The future of neonatal lung ultrasound: Validation of an artificial intelligence model for interpreting lung scans. A multicentre prospective diagnostic study

Alessandro Perri, Annamaria Sbordone, Maria Letizia Patti, Stefano Nobile, Chiara Tirone, Lucia Giordano, Milena Tana, Vito D'Andrea, Francesca Priolo, Francesca Serrao, Riccardo Riccardi, Giorgia Prontera, Jacopo Lenkowicz, Luca Boldrini, Giovanni Vento

Risultato della ricerca: Contributo in rivistaArticolo in rivista

Abstract

BackgroundArtificial intelligence (AI) is a promising field in the neonatal field. We focused on lung ultrasound (LU), a useful tool for the neonatologist. Our aim was to train a neural network to create a model able to interpret LU. MethodsOur multicentric, prospective study included newborns with gestational age (GA) & GE; 33 + 0 weeks with early tachypnea/dyspnea/oxygen requirements. For each baby, three LU were performed: within 3 h of life (T0), at 4-6 h of life (T1), and in the absence of respiratory support (T2). Each scan was processed to extract the region of interest used to train a neural network to classify it according to the LU score (LUS). We assessed sensitivity, specificity, positive and negative predictive value of the AI model's scores in predicting the need for respiratory assistance with nasal continuous positive airway pressure and for surfactant, compared to an already studied and established LUS. ResultsWe enrolled 62 newborns (GA = 36 & PLUSMN; 2 weeks). In the prediction of the need for CPAP, we found a cutoff of 6 (at T0) and 5 (at T1) for both the neonatal lung ultrasound score (nLUS) and AI score (AUROC 0.88 for T0 AI model, 0.80 for T1 AI model). For the outcome "need for surfactant therapy", results in terms of area under receiver operator characteristic (AUROC) are 0.84 for T0 AI model and 0.89 for T1 AI model. In the prediction of surfactant therapy, we found a cutoff of 9 for both scores at T0, at T1 the nLUS cutoff was 6, while the AI's one was 5. Classification accuracy was good both at the image and class levels. ConclusionsThis is, to our knowledge, the first attempt to use an AI model to interpret early neonatal LUS and can be extremely useful for neonatologists in the clinical setting.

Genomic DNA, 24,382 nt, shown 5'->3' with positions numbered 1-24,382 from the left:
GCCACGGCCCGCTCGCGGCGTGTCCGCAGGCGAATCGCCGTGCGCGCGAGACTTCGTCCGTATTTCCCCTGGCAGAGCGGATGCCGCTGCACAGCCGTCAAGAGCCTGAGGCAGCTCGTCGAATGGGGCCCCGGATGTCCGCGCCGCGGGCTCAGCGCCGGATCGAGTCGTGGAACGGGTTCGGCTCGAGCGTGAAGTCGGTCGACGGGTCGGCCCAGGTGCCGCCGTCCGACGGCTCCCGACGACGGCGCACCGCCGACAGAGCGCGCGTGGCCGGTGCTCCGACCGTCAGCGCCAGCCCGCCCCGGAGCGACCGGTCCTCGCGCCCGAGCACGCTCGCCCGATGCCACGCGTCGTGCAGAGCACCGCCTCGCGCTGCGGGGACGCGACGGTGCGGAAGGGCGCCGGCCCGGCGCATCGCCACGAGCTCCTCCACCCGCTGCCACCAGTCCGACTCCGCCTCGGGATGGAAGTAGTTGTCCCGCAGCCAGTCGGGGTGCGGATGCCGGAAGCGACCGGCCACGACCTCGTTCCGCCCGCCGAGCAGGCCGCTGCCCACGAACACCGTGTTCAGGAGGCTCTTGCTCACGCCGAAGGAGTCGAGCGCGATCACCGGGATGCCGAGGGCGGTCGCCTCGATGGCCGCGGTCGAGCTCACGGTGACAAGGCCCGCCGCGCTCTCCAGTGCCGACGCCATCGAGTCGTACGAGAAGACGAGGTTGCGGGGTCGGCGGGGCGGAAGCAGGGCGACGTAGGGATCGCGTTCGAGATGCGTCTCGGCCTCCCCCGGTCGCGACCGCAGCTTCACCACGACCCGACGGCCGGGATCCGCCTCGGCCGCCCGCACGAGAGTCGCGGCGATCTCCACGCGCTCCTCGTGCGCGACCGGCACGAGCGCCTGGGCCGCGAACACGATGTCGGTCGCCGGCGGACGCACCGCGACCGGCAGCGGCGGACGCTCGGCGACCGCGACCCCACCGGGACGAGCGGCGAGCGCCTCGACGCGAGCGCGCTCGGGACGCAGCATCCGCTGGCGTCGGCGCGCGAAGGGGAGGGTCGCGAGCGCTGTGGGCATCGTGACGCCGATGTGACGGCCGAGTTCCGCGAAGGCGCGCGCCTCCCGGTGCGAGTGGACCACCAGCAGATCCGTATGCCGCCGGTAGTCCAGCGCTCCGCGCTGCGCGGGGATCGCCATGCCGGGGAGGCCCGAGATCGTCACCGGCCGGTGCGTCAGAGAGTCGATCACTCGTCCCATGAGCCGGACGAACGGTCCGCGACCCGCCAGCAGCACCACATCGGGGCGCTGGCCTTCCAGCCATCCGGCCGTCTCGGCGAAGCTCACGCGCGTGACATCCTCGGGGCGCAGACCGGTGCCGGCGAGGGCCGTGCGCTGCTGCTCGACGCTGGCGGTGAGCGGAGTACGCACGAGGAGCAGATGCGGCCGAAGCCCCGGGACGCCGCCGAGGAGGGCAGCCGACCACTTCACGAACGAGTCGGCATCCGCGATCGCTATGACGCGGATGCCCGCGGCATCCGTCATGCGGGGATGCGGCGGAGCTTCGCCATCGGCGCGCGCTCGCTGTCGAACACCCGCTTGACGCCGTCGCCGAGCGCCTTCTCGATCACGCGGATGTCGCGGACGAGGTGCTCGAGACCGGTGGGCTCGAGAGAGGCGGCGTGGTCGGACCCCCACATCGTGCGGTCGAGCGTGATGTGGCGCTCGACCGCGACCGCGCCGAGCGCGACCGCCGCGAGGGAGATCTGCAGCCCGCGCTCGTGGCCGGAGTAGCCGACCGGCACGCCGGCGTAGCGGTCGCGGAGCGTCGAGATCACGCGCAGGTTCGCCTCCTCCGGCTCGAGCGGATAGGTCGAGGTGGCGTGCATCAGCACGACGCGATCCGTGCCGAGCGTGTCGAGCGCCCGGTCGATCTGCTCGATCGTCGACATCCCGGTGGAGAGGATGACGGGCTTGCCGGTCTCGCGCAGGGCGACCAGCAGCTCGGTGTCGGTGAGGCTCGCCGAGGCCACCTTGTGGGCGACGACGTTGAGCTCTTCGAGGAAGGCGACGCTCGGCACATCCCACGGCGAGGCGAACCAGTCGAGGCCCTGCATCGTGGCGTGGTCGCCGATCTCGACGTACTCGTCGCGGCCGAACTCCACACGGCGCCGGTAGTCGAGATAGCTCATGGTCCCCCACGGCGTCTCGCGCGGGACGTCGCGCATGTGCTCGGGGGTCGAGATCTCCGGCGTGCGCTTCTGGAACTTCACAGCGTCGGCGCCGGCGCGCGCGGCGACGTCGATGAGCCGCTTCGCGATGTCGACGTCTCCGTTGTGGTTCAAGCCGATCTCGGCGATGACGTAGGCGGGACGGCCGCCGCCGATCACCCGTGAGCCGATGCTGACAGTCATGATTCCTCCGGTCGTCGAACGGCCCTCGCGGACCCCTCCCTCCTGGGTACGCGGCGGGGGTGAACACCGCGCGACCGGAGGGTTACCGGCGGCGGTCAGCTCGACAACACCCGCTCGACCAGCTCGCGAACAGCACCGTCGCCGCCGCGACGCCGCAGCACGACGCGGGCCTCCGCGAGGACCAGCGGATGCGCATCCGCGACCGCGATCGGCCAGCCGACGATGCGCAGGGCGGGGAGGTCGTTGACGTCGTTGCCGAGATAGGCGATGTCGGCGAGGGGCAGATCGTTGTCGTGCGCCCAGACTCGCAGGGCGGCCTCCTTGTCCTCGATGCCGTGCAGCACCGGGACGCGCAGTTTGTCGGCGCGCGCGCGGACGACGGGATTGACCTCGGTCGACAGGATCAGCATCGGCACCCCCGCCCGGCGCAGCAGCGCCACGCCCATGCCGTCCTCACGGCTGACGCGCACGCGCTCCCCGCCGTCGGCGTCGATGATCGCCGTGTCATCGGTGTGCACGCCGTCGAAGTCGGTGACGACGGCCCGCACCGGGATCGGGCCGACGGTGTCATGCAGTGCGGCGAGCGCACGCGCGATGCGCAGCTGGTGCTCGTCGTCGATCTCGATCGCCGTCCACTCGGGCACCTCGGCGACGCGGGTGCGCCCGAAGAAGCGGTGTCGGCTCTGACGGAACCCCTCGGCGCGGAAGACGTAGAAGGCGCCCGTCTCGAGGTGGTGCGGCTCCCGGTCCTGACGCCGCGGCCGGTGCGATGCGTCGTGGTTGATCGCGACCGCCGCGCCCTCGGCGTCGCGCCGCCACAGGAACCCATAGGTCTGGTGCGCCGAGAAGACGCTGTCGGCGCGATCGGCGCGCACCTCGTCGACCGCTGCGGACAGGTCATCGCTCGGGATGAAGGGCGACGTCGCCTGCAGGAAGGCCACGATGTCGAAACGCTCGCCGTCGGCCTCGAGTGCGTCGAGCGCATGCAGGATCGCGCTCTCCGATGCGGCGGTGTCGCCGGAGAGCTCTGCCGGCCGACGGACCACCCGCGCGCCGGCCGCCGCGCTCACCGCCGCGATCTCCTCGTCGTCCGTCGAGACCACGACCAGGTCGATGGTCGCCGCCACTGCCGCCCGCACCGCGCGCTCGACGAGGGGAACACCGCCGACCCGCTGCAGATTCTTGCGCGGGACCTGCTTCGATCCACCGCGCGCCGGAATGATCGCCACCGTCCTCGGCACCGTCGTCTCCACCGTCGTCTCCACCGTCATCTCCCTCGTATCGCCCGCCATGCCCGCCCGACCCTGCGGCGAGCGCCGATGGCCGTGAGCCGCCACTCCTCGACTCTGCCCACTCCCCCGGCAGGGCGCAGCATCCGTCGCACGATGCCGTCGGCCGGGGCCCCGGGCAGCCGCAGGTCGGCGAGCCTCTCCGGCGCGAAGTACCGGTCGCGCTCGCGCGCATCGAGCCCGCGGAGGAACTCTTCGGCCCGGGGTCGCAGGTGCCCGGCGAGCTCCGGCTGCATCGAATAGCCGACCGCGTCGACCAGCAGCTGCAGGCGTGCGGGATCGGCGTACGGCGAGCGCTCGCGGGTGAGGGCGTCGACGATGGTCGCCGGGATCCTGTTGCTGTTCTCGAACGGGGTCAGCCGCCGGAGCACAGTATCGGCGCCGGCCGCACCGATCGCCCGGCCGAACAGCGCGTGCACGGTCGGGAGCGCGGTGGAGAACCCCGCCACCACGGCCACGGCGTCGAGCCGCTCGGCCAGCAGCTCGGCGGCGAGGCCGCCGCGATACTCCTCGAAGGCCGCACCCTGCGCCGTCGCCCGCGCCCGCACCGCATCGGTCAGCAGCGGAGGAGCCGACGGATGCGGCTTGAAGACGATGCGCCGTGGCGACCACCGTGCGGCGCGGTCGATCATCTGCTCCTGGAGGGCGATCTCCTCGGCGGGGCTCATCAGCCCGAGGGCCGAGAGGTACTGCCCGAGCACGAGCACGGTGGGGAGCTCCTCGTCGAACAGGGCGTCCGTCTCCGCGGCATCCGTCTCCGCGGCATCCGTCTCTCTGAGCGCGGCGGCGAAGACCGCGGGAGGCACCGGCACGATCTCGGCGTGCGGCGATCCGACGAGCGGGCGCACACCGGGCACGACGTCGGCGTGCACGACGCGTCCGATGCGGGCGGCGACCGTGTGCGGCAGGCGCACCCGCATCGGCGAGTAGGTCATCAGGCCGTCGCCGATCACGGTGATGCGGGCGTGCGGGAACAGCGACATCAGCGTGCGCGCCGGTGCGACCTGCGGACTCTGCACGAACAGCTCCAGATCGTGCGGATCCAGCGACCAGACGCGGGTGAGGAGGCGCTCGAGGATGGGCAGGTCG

Lingua originaleEnglish
pagine (da-a)2610-2618
Numero di pagine9
RivistaPediatric Pulmonology
Volume58
DOI
Stato di pubblicazionePubblicato - 2023

Keywords

  • artificial intelligence
  • lung ultrasound
  • machine learning
  • respiratory distress
  • neural network
  • newborn
  • radiomics
  • neonatal intensive care

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